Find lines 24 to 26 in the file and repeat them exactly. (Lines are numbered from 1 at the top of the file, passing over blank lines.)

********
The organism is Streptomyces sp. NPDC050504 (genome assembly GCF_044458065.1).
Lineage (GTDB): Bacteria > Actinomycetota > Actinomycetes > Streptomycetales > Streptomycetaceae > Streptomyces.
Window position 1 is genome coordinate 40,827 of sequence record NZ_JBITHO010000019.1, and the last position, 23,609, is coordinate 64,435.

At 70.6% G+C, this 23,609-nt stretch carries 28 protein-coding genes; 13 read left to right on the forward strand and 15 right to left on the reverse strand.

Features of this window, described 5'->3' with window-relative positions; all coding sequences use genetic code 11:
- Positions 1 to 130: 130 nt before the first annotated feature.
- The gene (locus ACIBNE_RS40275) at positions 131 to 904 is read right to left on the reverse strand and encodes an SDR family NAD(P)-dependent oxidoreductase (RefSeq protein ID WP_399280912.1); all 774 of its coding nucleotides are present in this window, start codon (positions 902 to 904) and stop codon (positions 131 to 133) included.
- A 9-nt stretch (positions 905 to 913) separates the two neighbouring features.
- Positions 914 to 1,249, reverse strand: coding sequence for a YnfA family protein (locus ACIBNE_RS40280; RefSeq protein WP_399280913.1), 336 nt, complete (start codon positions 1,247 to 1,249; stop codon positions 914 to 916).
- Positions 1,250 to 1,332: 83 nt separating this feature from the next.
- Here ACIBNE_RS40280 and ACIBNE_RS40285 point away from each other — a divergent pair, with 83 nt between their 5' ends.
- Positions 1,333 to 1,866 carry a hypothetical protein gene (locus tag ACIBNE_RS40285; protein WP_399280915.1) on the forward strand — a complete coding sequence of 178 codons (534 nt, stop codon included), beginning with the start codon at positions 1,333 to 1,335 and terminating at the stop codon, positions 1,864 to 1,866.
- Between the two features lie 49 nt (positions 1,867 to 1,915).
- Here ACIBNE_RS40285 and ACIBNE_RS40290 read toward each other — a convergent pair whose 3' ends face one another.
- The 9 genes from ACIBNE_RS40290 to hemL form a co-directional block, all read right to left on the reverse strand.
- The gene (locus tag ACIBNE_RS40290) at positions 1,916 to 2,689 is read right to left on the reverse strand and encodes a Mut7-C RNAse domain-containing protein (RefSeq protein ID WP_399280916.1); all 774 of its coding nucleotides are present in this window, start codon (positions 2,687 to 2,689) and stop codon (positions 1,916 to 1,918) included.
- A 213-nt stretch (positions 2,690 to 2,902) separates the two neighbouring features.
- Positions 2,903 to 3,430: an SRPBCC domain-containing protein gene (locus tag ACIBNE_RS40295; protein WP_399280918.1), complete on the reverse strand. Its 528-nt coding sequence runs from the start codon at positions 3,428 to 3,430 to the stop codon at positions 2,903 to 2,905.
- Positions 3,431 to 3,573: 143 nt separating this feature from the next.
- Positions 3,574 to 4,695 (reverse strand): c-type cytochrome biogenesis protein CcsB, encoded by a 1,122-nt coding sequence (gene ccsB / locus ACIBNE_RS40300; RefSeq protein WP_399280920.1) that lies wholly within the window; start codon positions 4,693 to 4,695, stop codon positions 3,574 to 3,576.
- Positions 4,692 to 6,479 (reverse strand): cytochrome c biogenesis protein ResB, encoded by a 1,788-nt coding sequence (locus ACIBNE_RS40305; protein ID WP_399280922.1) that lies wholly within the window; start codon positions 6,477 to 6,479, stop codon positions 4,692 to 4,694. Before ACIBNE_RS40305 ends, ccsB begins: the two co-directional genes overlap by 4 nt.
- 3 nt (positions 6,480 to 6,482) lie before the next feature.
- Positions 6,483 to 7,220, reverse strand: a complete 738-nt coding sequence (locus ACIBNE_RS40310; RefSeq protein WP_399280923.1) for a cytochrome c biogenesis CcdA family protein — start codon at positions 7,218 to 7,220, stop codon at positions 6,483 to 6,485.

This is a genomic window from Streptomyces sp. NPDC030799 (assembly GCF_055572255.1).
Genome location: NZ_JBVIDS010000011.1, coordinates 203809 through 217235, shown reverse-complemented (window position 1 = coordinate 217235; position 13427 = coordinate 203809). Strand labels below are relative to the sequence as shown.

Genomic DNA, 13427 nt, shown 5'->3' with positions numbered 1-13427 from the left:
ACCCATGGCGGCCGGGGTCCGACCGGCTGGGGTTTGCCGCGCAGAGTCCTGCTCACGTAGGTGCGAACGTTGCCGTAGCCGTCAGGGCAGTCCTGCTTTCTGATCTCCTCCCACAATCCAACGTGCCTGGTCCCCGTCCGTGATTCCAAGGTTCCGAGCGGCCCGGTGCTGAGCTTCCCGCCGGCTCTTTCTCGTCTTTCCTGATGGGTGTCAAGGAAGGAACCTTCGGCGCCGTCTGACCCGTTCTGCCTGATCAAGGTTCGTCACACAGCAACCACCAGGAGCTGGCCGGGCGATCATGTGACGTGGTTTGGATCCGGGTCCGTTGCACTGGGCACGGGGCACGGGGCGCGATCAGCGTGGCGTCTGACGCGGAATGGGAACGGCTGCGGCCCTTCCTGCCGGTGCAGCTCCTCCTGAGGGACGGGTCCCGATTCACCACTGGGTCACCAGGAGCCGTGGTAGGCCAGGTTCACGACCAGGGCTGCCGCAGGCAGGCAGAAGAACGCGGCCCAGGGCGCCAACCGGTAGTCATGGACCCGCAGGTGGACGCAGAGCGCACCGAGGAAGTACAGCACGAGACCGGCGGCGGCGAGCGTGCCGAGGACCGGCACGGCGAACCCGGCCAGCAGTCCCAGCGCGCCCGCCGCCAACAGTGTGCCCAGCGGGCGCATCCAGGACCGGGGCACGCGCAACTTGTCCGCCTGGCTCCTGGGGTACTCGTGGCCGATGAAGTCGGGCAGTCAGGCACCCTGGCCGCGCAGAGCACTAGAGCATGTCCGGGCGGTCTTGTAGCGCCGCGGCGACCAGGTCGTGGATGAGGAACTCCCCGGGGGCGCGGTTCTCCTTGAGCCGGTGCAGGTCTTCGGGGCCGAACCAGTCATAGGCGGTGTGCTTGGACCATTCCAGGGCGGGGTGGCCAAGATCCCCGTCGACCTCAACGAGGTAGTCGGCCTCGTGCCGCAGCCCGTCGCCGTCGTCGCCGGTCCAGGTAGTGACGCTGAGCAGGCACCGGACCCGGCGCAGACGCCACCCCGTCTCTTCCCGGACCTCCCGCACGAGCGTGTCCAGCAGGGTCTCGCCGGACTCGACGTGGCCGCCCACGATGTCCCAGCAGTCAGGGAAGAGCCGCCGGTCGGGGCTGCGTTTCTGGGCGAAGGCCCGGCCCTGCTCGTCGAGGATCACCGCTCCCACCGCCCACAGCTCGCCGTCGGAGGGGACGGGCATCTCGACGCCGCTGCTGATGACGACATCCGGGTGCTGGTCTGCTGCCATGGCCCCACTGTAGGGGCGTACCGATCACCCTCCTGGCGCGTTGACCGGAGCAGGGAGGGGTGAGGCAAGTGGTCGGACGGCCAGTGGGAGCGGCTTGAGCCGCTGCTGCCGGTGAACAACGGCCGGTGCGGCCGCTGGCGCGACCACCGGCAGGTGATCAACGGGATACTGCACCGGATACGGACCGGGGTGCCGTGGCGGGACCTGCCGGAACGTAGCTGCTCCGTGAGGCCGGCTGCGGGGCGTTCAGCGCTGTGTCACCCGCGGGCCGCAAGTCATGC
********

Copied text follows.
This is a genomic window from Streptomyces sp. NPDC030799 (assembly GCF_055572255.1).
Genome location: NZ_JBVIDS010000011.1, coordinates 203809 through 217235, shown reverse-complemented (window position 1 = coordinate 217235; position 13427 = coordinate 203809). Strand labels below are relative to the sequence as shown.

Genomic DNA, 13427 nt, shown 5'->3' with positions numbered 1-13427 from the left: